Casey Affleck, on the other hand, is just plain genius as Robert Ford. About twenty minutes into this film, it occurred to me that what I was watching was actually Single White Female with dudes on horseback — it really is the same story. It’s the tale of a young man totally infatuated with the person he thinks lives the perfect, most ideal life imaginable. Infatuated to the point of obsession. But it’s not that Bob wants to be partners with Jesse James, or even to earn his respect, really. It’s that he wants to BE Jesse James. The more he comes to realize the only person who can be Jesse James is Jesse James, the more he starts to turn ye olde stalker message of “If I can’t have you, nobody can” into “If I can’t BE you, nobody can.” And it’s all kinda downhill from there for both parties.

As with Gone Baby Gone, Affleck brings an truly fascinating balance of innocence and toughness to his part. Even knowing, as we all do from the title, that Bob is going to kill his childhood hero by the end of the movie, we can’t help but feel sorry from him from the moment he enters the screen. He’s a sad, pathetic little wannabe, desperate to be taken seriously. But he doesn’t have the intelligence and strength to actually obtain greatness. So, he does what so many pathetic little wannabes do to try to become famous — he assassinates someone bigger than he is. And down in history he goes.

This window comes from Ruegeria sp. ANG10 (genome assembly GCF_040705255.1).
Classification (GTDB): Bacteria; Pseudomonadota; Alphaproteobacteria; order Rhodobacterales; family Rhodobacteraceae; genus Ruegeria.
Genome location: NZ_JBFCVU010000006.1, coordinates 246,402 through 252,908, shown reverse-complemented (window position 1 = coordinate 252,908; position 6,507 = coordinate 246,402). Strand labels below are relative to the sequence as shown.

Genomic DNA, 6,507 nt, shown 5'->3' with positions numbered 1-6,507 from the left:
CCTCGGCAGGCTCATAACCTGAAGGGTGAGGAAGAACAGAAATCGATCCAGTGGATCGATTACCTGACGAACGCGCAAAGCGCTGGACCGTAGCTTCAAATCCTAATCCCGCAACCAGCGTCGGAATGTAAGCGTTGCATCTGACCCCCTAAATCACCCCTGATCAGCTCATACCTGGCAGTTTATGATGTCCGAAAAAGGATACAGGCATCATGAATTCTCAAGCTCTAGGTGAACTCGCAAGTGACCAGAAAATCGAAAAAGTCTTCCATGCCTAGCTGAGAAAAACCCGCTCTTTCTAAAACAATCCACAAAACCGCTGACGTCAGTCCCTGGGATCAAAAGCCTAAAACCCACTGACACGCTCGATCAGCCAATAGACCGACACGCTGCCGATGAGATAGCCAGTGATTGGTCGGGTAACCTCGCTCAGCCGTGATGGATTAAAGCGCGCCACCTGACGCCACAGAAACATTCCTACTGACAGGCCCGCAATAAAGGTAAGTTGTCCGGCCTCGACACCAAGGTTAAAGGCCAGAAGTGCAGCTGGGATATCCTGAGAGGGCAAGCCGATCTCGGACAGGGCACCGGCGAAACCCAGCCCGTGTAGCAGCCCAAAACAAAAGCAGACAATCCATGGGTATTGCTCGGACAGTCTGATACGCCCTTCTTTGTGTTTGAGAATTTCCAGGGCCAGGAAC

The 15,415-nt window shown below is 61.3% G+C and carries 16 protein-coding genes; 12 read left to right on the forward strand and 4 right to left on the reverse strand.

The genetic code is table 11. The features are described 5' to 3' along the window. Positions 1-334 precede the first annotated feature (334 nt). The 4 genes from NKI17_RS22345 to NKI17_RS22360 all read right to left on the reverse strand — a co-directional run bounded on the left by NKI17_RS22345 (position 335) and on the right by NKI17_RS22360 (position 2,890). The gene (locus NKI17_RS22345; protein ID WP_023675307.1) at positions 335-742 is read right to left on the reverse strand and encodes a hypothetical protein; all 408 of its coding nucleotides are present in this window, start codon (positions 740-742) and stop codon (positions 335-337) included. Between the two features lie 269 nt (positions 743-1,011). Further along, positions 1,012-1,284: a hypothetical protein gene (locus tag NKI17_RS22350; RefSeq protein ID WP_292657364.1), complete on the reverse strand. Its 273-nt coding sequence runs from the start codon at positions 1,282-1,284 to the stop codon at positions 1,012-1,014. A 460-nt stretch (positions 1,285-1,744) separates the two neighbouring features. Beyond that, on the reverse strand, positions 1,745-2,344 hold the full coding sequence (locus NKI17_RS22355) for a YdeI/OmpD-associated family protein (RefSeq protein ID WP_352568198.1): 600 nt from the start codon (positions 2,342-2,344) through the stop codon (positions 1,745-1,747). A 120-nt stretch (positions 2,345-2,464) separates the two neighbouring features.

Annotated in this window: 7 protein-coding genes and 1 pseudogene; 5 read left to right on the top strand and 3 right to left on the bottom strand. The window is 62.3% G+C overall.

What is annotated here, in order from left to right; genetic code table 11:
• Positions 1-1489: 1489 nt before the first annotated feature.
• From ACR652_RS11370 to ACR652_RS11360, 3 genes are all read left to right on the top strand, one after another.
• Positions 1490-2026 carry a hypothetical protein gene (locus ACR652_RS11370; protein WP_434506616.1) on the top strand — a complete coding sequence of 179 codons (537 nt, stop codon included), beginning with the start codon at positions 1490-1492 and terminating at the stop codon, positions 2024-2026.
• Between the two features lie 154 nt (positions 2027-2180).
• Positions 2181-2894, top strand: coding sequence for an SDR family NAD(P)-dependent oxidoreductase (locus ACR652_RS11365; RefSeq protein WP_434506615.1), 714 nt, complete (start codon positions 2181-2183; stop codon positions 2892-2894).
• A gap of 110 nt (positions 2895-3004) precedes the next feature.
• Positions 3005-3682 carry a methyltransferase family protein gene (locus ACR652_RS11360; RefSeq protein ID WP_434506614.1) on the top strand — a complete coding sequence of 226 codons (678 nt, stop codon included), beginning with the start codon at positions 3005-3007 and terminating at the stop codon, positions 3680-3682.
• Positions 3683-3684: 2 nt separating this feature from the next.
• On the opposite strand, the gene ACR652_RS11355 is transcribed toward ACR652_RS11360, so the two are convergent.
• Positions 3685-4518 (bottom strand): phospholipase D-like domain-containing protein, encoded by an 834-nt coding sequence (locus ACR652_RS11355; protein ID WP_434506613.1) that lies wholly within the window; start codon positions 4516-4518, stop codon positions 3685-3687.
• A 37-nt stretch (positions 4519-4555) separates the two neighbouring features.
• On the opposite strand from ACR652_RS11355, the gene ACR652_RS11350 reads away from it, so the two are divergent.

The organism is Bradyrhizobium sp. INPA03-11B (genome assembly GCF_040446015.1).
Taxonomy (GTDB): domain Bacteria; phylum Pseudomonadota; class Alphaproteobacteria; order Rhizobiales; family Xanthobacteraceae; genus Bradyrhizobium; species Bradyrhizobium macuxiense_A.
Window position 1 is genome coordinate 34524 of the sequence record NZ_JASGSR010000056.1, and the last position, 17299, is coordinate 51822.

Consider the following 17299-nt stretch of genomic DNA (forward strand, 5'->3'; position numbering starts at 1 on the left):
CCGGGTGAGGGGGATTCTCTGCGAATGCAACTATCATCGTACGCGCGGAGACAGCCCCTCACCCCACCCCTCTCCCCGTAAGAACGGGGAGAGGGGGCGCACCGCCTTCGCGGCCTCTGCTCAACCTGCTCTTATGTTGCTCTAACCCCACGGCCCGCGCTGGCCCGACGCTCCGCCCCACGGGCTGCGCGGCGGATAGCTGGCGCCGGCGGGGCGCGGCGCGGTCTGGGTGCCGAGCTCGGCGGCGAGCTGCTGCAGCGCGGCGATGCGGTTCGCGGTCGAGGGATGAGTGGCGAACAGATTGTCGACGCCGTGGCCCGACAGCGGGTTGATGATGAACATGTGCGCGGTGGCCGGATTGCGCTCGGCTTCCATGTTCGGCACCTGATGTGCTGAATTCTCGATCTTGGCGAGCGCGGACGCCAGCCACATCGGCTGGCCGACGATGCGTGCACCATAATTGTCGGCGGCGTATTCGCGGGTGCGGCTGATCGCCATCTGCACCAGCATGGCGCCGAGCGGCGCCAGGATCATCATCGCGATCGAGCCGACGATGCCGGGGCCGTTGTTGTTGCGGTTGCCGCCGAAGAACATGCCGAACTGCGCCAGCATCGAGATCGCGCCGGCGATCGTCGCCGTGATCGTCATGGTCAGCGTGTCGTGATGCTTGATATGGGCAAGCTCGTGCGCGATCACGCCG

The last thirty minutes or so of this movie, focusing purely on the two Ford brothers (Bob’s brother Charley is played by Sam Rockwell, by the way), is one of the best parts of the entire film, in my opinion. It follows Bob and Charley’s respective regrets and downfalls as they first try to capitalize on the murder by turning it into a stage play, thinking they’ll be heroes for having brought down one of the notorious bandits ever, and finally realize they are even less respected than ever before (didn’t help, of course, that Bob shot Jesse in the back). This was a part of the story we don’t often see, and it was a part I found both intriguing and moving.

In any case, despite my minor complaints, I think this is a movie well worth seeing. I think it could’ve benefitted from stronger editing and better pacing, though. And, sorry to say it, someone other than Pitt in the title role. Nevertheless, Western fans will find much to enjoy here, and so will anyone interested in the history of an American legend.

(By the way, best version of that Jesse James song at the end of the film in the bar? The one by The Pogues.)

[Netflix me | Buy me]

Genre: Western
Cast: Brad Pitt, Casey Affleck, Sam Shepard, Paul Schneider, Mary Louise Parker, Zooey Deschanel, Jeremy Renner